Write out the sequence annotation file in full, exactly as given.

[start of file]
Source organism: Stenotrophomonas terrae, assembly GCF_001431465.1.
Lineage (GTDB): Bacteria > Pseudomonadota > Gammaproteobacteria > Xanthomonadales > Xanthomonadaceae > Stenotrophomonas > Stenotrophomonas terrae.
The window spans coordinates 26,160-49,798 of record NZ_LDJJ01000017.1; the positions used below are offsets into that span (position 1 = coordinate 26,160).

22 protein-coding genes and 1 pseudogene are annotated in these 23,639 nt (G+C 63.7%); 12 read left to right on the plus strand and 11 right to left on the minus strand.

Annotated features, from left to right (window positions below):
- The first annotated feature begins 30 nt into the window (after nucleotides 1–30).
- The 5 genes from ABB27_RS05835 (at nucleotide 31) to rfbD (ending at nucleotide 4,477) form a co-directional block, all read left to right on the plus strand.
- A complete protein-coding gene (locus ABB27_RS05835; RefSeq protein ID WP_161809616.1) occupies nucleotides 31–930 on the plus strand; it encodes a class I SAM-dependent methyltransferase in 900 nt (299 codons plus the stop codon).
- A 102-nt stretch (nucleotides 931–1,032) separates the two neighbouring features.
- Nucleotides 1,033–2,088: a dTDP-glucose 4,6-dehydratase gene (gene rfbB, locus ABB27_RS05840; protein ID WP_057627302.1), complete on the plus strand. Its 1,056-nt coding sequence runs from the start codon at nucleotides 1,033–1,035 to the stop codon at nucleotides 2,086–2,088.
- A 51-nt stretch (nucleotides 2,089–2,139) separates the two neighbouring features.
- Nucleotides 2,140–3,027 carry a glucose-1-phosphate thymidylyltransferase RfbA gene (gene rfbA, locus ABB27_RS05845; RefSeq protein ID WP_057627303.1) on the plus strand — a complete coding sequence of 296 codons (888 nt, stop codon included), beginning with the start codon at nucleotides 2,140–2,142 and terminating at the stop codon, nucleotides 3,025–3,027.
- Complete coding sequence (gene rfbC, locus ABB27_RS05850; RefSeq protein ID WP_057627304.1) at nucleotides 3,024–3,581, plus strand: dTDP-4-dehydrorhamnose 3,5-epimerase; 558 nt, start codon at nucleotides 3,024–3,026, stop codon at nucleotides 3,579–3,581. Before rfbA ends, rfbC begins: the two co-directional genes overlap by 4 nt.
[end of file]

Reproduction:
Source organism: Stenotrophomonas terrae, assembly GCF_001431465.1.
Lineage (GTDB): Bacteria > Pseudomonadota > Gammaproteobacteria > Xanthomonadales > Xanthomonadaceae > Stenotrophomonas > Stenotrophomonas terrae.
The window spans coordinates 26,160-49,798 of record NZ_LDJJ01000017.1; the positions used below are offsets into that span (position 1 = coordinate 26,160).

22 protein-coding genes and 1 pseudogene are annotated in these 23,639 nt (G+C 63.7%); 12 read left to right on the plus strand and 11 right to left on the minus strand.

Annotated features, from left to right (window positions below):
- The first annotated feature begins 30 nt into the window (after nucleotides 1–30).
- The 5 genes from ABB27_RS05835 (at nucleotide 31) to rfbD (ending at nucleotide 4,477) form a co-directional block, all read left to right on the plus strand.
- A complete protein-coding gene (locus ABB27_RS05835; RefSeq protein ID WP_161809616.1) occupies nucleotides 31–930 on the plus strand; it encodes a class I SAM-dependent methyltransferase in 900 nt (299 codons plus the stop codon).
- A 102-nt stretch (nucleotides 931–1,032) separates the two neighbouring features.
- Nucleotides 1,033–2,088: a dTDP-glucose 4,6-dehydratase gene (gene rfbB, locus ABB27_RS05840; protein ID WP_057627302.1), complete on the plus strand. Its 1,056-nt coding sequence runs from the start codon at nucleotides 1,033–1,035 to the stop codon at nucleotides 2,086–2,088.
- A 51-nt stretch (nucleotides 2,089–2,139) separates the two neighbouring features.
- Nucleotides 2,140–3,027 carry a glucose-1-phosphate thymidylyltransferase RfbA gene (gene rfbA, locus ABB27_RS05845; RefSeq protein ID WP_057627303.1) on the plus strand — a complete coding sequence of 296 codons (888 nt, stop codon included), beginning with the start codon at nucleotides 2,140–2,142 and terminating at the stop codon, nucleotides 3,025–3,027.
- Complete coding sequence (gene rfbC, locus ABB27_RS05850; RefSeq protein ID WP_057627304.1) at nucleotides 3,024–3,581, plus strand: dTDP-4-dehydrorhamnose 3,5-epimerase; 558 nt, start codon at nucleotides 3,024–3,026, stop codon at nucleotides 3,579–3,581. Before rfbA ends, rfbC begins: the two co-directional genes overlap by 4 nt.